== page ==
Louisiana is a great destination for families. If you're visiting the Pelican State with kids, make sure to explore its wilder side of swamps and bayous. We did just that in our trip to Louisiana and we absolutely LOVED every minute of it. Here are six tips that can help you make the most of visiting the swamps of Louisiana with kids.
1. Safety first!
Seeing alligators, snapping turtles and banana spiders up close is exciting! Just keep in mind that the native wildlife is just that - wild. This isn't a zoo and the animals can be dangerous. Don't scare your kids but do talk to them in advance about not touching any animal unsupervised by a parent.
The kids are very likely to be invited to touch an animal during a swamp tour, so carry hand sanitizer with you to use after the encounter. Reptiles can carry salmonella and other pathogenic bugs and younger children are more susceptible to infections than adults.
2. Protect the kids from mosquitoes.
Swamps have a reputation for being mosquito-infested. Actually, we were surprised to see just how clear of bugs the air actually was when we toured the Honey Island swamp. Our guide explained that swamp water is not as still as it seems. It does keep moving along slowly, so mosquitoes have a hard time breeding in real swamps.
That said, not all watery places are swamps and it's hard to tell the difference just by sight. Some of smaller bodies of water are bayous. Water doesn't flow as much in bayous and as a result, these areas can have a LOT of mosquitoes.
So, come prepared. By that, I don't just mean bug repellant. If your kids are as sensitive as our Dan was (he was 7 years old at the time), a head net may be in order. It's the one item that allowed him to visit the Wildlife Gardens at Gibson without freaking out over the pesky mosquitoes. Of course, long sleeves and long pants helped too -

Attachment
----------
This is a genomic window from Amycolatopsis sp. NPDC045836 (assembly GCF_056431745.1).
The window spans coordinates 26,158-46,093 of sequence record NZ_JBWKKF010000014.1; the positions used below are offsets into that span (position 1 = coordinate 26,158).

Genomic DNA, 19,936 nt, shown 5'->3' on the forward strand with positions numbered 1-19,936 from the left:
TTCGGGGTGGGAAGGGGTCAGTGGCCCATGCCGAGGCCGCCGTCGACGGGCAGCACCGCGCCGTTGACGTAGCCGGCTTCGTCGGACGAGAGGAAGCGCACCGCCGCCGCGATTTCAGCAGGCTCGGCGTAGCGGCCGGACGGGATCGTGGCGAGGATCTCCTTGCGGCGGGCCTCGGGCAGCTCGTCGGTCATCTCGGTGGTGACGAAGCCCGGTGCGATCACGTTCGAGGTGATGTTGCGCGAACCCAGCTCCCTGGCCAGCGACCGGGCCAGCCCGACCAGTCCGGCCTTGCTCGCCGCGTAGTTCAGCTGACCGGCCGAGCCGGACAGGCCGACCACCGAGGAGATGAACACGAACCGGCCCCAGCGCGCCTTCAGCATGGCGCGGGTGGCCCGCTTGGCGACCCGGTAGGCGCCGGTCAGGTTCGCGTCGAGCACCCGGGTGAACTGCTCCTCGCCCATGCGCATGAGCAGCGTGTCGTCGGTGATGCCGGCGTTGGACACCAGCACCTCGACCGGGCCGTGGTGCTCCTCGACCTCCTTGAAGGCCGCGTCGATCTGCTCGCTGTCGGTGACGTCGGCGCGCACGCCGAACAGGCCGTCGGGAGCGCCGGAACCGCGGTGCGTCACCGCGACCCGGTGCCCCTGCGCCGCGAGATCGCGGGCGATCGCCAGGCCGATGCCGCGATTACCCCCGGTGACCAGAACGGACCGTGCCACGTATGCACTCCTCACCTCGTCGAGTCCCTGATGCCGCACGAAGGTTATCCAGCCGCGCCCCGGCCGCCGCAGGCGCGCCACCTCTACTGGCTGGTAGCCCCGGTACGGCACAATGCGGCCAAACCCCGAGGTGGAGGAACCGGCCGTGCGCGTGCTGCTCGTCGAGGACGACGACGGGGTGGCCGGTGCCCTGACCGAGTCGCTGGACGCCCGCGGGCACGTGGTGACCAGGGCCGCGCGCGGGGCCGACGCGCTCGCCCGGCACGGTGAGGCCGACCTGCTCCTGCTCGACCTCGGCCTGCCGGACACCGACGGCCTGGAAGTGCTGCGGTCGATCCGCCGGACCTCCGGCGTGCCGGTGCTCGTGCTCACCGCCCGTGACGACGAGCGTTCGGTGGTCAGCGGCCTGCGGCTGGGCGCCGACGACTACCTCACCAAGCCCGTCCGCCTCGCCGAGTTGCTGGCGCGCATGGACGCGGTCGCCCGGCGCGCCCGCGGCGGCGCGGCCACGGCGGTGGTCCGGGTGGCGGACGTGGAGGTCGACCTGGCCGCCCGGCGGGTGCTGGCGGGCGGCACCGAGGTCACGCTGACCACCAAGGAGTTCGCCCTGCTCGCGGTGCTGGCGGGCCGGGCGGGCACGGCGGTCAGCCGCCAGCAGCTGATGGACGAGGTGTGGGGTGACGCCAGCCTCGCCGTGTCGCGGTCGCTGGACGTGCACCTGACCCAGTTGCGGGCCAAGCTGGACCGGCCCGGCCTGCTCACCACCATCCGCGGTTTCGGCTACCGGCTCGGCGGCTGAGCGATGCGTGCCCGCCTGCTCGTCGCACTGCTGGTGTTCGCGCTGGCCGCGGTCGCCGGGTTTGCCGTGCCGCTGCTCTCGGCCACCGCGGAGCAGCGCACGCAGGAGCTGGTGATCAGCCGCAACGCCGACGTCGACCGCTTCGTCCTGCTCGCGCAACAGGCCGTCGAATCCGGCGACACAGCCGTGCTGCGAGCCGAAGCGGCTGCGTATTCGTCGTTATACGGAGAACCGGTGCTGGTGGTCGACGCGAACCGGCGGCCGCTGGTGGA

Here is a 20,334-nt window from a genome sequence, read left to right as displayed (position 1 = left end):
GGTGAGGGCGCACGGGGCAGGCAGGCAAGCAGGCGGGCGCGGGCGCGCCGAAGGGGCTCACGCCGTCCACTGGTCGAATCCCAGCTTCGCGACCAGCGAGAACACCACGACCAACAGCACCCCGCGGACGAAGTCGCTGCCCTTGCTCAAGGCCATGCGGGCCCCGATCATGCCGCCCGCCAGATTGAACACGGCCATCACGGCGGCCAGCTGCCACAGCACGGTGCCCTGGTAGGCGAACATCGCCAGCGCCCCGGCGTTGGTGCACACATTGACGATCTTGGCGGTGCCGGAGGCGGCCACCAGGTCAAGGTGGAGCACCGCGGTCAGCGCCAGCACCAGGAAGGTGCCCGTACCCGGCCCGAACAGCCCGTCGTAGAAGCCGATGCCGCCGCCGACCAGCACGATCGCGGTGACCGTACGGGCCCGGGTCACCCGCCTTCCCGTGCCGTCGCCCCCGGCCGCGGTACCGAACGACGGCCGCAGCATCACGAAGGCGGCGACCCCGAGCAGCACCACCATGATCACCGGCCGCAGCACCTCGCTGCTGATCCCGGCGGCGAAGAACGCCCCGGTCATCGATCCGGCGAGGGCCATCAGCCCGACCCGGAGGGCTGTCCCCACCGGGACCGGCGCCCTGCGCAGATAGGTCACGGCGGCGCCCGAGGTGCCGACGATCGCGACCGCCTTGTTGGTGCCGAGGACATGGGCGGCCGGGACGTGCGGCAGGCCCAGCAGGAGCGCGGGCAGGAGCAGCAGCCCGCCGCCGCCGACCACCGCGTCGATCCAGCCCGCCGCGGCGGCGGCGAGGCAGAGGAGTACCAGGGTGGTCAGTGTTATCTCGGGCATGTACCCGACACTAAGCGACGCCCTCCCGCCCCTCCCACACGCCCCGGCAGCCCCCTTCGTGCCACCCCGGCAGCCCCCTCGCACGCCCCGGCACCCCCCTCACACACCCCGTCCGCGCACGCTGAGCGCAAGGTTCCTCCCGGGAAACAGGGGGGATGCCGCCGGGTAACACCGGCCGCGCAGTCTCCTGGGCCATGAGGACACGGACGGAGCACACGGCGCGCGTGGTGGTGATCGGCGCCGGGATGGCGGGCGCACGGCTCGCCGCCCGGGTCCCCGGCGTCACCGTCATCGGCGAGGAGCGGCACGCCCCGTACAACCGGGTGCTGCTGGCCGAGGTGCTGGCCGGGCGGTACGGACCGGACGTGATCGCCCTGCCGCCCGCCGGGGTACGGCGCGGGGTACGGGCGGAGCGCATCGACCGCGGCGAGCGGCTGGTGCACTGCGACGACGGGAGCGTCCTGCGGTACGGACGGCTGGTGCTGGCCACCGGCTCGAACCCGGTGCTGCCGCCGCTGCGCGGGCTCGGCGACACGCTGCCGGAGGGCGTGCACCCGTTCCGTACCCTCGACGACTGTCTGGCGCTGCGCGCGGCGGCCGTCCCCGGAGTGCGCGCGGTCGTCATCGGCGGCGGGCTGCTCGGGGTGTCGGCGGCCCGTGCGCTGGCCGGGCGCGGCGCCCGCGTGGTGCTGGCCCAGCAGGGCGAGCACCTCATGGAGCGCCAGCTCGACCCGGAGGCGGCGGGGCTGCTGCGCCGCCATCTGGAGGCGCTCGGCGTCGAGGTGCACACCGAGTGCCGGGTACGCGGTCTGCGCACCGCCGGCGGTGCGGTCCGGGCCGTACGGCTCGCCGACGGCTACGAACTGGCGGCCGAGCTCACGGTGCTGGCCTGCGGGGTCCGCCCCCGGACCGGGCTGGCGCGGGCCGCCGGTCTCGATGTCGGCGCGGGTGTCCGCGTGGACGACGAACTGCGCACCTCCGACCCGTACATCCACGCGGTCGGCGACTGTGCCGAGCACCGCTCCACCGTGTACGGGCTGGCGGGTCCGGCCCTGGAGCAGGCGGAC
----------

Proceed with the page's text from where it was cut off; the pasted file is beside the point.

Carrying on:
3. Go on a boat tour in a swamp
You don't have to wander far into Cajun country to take a swamp boat tour. We took ours at Honey Island swamp which is just half an hour away from New Orleans. Several companies offer tours in this wildlife conservation area and most also offer transportation from and to your NOLA hotel.
Tour companies encourage you to make reservations in advance but they also accept drop-ins. Traveling with kids, the last thing you want is to arrive and discover there's no room for your family on the boat. I wouldn't book a tour months or weeks in advance either. I think it's best to check the weather and then book one or two days in advance.
Our swamp tour was pretty awesome. It was fairly spontaneous, en route to New Orleans, and the last tour of that day. The late hour and the cloudy sky made for poor picture quality, sorry about that! I think you can still see how beautiful it was though.
The kids were 7 and 9 at the time, and they both had to wear life jackets.
The first part of the boat tour takes you through a river. Eventually, you reach the more magical areas of the swamp.
The water looks green because it's covered with a layer of floating water plants. The highlight of the swamp tour is the wildlife, and the one animal that
the kids everyone wants to see is the alligator!
The tours don't disappoint. I don't think it's possible to take a swamp boat tour and not see alligators. There's a good reason for that. The tour guides know where specific alligators live and they feed them during the tour. In a sense, these alligators are semi-trained to show up when the tour boats do.
According to our guide, the gators' staple foods are hot dogs and... marshmallow! Why marshmallow? My theory is that it's cheap, easy to store on a boat and easy to stick on the long rod they use to make the alligators jump out of the water for their treat.
Our boys were the only kids on the boat, so the guide let them feed the gators too! Ok, so he helped them a little, but it was still very exciting for our little guys!